HONG KONG – Telangana, India-based Dr. Reddy’s Laboratories Ltd. has launched Avigan (favipiravir), Fujifilm Holdings Corp.’s potential COVID-19 treatment, in India. Dr. Reddy’s launch comes after the Drugs Controller General of India (DCGI) approved Avigan on July 31 for restricted emergency use to treat mild to moderate COVID-19, after more than 2,100 patients received the drug on a compassionate use basis in Japan.
“Data collated from these patients has demonstrated the efficacy and safety of Avigan in the treatment of mild to moderate COVID-19 patients,” and once the technology transfer from Fujifilm is complete, Dr. Reddy’s will come up with a comprehensive plan for manufacturing the drug, a company spokesman told BioWorld.
Dr. Reddy’s said that the antiviral drug will be available in complete therapy packs of 122 tablets. “Avigan will will be priced at INR99 ($1.33) per 200 mg pill,” the spokesman said.
The price set by Dr. Reddy’s will meet with fierce competition with other lower-priced versions of favipiravir available on the Indian market, such Glenmark Pharmaceuticals Ltd’s Fabiflu, the first version of the drug launched in India, costing around INR75 per pill. Sun Pharmaceutical Ltd.’s Fluguard version is the cheapest, at around INR35 per tablet. However, Dr. Reddy’s offering has a longer shelf life of two years vs. three months for some of its competitors, the company said at a press briefing announcing the launch.
Glenmark received manufacturing and marketing approval for the launch of Fabiflu to treat mild to moderate COVID-19 in late June, with the Mumbai-based company becoming the first pharmaceutical company in India to receive DCGI approval to conduct phase III studies.
Dr. Reddy’s struck a tripartite agreement with Fujifilm Holdings Corp. subsidiary Fujifilm Toyama Chemical Co Ltd. and Dubai-based Global Response Aid (GRA). The agreement gave Dr. Reddy’s the rights to manufacture Avigan, as well as develop, sell, and distribute the drug in India.
Initially developed by Fujifilm Toyama Chemical as an influenza treatment, Japan gave approval for Avigan to be manufactured and sold as an influenza antiviral drug in 2014. The Japanese company is conducting phase III trials in Japan concurrently with phase II trials in the U.S. to evaluate the drug’s safety and efficacy. However, difficulties in recruiting patients for the trial has led to a delay in securing the Japanese Ministry of Health, Labour and Welfare’s approval.
In addition to Avigan, Dr. Reddy’s is also seeking approval in India for a generic of Veklury (remdesivir, Gilead Sciences Inc.), as a potential COVID-19 treatment. Fellow Indian companies Jubilant Pharma Ltd., Zydus Cadila Ltd., BDR Pharmaceuticals International Pvt. Ltd. and Cipla Ltd. are also in line with remdesivir generic candidates. Cipla signed a licensing agreement with Gilead in May to supply remdesivir in 127 countries, including India.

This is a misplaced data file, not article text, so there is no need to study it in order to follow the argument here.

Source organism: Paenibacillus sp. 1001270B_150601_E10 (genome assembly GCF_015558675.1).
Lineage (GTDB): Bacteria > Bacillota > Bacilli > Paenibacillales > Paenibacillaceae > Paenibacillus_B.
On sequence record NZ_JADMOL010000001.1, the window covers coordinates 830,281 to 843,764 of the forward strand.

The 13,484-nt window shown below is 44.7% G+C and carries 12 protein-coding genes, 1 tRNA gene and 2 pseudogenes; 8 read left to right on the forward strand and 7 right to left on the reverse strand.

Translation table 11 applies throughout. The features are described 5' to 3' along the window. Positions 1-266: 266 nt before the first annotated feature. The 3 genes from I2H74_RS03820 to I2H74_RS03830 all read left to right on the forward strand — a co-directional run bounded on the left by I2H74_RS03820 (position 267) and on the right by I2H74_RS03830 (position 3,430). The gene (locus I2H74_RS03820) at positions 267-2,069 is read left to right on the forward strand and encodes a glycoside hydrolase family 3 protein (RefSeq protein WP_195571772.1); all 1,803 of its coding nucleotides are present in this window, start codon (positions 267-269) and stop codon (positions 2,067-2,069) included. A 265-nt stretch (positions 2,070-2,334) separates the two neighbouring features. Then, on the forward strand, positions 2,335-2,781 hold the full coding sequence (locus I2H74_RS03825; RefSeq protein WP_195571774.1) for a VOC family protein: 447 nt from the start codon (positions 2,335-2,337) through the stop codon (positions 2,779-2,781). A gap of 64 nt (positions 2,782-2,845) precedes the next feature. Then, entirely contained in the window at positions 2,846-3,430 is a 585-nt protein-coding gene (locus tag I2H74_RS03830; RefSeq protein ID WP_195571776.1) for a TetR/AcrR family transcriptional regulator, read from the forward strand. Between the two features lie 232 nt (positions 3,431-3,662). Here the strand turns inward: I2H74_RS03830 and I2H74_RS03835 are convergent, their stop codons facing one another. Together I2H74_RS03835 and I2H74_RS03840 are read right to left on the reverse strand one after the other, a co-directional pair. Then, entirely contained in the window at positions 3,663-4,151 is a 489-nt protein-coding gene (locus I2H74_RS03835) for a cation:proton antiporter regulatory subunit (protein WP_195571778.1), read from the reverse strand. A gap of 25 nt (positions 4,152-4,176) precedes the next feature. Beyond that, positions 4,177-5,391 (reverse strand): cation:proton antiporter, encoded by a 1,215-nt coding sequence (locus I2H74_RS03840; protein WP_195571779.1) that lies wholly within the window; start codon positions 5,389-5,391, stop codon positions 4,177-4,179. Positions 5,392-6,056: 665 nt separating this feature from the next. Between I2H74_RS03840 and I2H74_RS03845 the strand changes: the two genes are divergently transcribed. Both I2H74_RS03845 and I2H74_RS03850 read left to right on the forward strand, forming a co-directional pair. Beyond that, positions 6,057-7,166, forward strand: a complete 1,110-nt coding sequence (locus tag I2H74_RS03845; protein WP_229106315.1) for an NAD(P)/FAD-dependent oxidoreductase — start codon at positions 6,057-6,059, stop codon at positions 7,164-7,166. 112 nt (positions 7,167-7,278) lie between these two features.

“Avigan has been approved to treat mild to moderate symptoms of COVID-19, while remdesivir has approved for the treatment of severe cases of the virus. We plan to launch remdesivir in the first week of September,” the spokesperson said.
Mylan NV received accelerated approval from the DCGI on July 9 for its restricted emergency use 100 mg remdesivir vial to treat COVID-19 in adults and children with severe cases. It will be released under the Desrem brand name in India, and priced at INR4,800. Meanwhile Stempeutics Research Pvt Ltd. is testing the effectiveness of its Stempeucel therapy to treat COVID-19 patients suffering from acute respiratory distress syndrome (ARDS) due to pneumonia. The company will test Stempeucel’s anti-inflammatory and immunomodulatory properties to help patients with ARDS, which usually occurs in the final stages of COVID-19, with blood not absorbing enough oxygen and leading to death in more than 60% of cases. Stempeutics plans to start a Phase II study soon and is also in the advanced stages of discussion with Indian government authorities, the company said.
India has also kept busy on the vaccine front, with Bharat Biotech International Ltd.’s Covaxin the country’s first homegrown candidate to enter human trials. Bharat won approval from DCGI, as well as the Ministry of Health & Family Welfare, to begin phase I and II trials on the back of positive preclinical studies for safety and immune response in July.
Zydus Cadila is developing a second vaccine, ZyCov-D, having secured Central Drugs Standard Control Organization approval to start human trials. The company aims to complete the first two phases in around three months.
There are more than 3.2 million COVID-19 cases in India as of Aug. 26, according to Johns Hopkins University data. The country has the third-highest number of cases globally, behind the U.S. and Brazil.